TEMPE, Ariz. — Contender or pretender?
So far in this NFL season, the Cardinals have teased and disappointed, as well as tormented and frustrated their faithful and pundits.
Reeling off four consecutive wins at the start of the season, the Cardinals have now dropped to mediocrity at best and abject failure at the worst. While teams strive to improve, get better and gain a competitive edge, Arizona head coach Ken Whisenhunt tends to roll all of these factors into a manufactured company line.
After five consecutive weeks of losses and a tailspin which currently has the team in a free fall, Whisenhunt told the Arizona media after the latest loss to the Packers that his team is “inconsistent.”
Plagued over the past month by uneven performances from a patchwork offensive line, dropped passes from usually reliable receivers, missed tackles from usually reliable tacklers, and the collective inability of the offense to mount drives and score points, results of the past weeks have been essentially predicable.
When asked what he meant by “inconsistent” play, Whisenhunt outlined a myriad of concerns.
“We’ve seen missed tackles, dropped passes, had breakdowns in technique and missed assignments,” he said. “Right now, I’m looking at those players who are making these mistakes, and if we have to make changes, we’ll make changes.”
One change that Whisenhunt contemplated for some time was to find the opportunity to pull OLT D’Anthony Batiste, a seven-year veteran of five NFL teams. Batiste appeared in just three games for Arizona last season, but was thrown into a starting role at the important blind-side tackle position when Levi Brown went down in the preseason with torn triceps.
Batiste’s poor play (five holding penalties, 11 sacks allowed) remains one factor why the Cardinals' pass protection has been brutal at times, leading to 41 sacks of Arizona quarterbacks thus far.
Whisenhunt waited until the second quarter against the Packers to say “aloha” to Batiste and “hello” to Nate Potter, a 2012 seventh-round draft pick out of Boise State. One can safely argue that unless Potter gets injured, Batiste’s future as a Cardinal will be spent on the bench.
After the Packers game, Whisenhunt said Potter, thrust immediately into a struggling offense and in the specter of historic Lambeau Field, acquitted himself admirably.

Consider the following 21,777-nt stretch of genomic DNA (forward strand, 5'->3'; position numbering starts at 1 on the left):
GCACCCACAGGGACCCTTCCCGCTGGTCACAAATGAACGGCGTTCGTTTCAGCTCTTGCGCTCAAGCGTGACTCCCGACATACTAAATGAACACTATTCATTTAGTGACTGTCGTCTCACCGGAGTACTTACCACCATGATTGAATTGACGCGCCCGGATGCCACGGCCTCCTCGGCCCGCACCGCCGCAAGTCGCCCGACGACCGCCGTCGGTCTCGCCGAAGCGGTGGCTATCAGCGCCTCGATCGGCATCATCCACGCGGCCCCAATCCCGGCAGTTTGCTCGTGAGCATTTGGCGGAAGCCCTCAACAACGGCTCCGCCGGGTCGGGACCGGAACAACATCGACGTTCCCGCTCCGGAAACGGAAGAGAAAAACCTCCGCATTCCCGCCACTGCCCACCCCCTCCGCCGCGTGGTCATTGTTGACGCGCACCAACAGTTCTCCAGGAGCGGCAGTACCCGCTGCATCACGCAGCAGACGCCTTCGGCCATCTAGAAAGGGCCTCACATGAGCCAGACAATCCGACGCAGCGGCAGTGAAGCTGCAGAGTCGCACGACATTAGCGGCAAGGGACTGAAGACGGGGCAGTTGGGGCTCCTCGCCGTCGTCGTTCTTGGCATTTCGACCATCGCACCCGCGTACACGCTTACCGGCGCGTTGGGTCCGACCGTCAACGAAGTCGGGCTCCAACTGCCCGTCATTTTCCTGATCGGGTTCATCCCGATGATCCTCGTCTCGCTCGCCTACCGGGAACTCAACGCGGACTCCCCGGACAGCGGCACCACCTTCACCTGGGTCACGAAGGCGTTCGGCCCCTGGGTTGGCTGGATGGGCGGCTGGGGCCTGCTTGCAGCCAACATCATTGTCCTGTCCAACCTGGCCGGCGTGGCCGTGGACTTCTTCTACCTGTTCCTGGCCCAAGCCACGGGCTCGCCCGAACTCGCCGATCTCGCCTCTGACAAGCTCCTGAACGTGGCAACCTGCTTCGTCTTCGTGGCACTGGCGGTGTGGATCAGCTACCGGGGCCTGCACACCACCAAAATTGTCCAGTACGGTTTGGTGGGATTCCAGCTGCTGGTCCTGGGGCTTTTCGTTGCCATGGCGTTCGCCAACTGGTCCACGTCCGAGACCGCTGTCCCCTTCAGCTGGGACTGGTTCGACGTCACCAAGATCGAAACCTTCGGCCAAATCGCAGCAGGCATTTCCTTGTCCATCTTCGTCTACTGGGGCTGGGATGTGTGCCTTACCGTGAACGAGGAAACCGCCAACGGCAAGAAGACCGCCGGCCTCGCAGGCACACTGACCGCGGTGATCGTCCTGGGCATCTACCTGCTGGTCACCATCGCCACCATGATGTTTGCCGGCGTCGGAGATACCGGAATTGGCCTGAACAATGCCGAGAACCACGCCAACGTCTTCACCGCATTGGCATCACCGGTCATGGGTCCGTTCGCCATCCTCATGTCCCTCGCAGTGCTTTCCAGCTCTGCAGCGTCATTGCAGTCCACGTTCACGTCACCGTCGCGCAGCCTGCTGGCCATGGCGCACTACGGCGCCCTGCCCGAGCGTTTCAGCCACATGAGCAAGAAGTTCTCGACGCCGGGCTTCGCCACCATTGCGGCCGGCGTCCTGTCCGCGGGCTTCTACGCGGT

“At this point, (Potter) merits moving forward,” Whisenhunt said. “That means an evaluation for him and everyone else. No one is exempt, and like I said, changes could be made.”
Which brings us to the Cardinals' “point of no return.”
After this week's bye, as Whisenhunt says “to get healthy and further evaluate,” the Cardinals pick up their schedule Nov. 18 at Atlanta. The losing streak could be extended, and whatever optimism was generated by the strong start could quickly dissolve like an ice cream cone melting in the searing desert heat.
For an offense that has scored 20 points in its last two games, and 53 total during the losing streak (a meager 10.6 per game), the prospects of improving appear slight.
For starters, Whisenhunt tends to be a conservative play-caller. Also, the Cardinals continue to limp through their season with barely a running game (3.4 yards per carry, four TDs) and Whisenhunt’s penchant for the offense to be measured not dynamic.
Perhaps the fast start was a false pretense to the reality that followed. The defense, in recent weeks, has been vulnerable to the run and has been riddled by poor tackling. Meanwhile, Patrick Peterson, once a terror on punt returns, has proved to be human.
Compare the numbers: A year ago, Peterson led the NFL for most yards returned on punts, and gained 15.9 yards per return. His four touchdowns on punt returns tied an NFL single-season record. This season, he’s gaining just 7.7 yards per punt return and has yet to score a touchdown.
In addition, QB John Skelton headed into the bye week with a lowly 65.8 passer rating, including just two TD passes. Though Whisenhunt praised Skelton for a strong second half against Green Bay, he still came away with a 69.7 passer rating in the 31-17 loss.
All of which adds up to serious soul searching by Whisenhunt, his coaches and players.
Some argue that the season is not lost, not yet. Still, the play in recent weeks and the upcoming schedule — with road games at Atlanta, the Jets, Seattle and San Francisco looming, plus the 7-1 Bears at home in Week 16 — make the coming weeks all that more critical.
Critical, that is if the Cardinals hope to salvage respect and dignity from what once appeared to be such a promising season.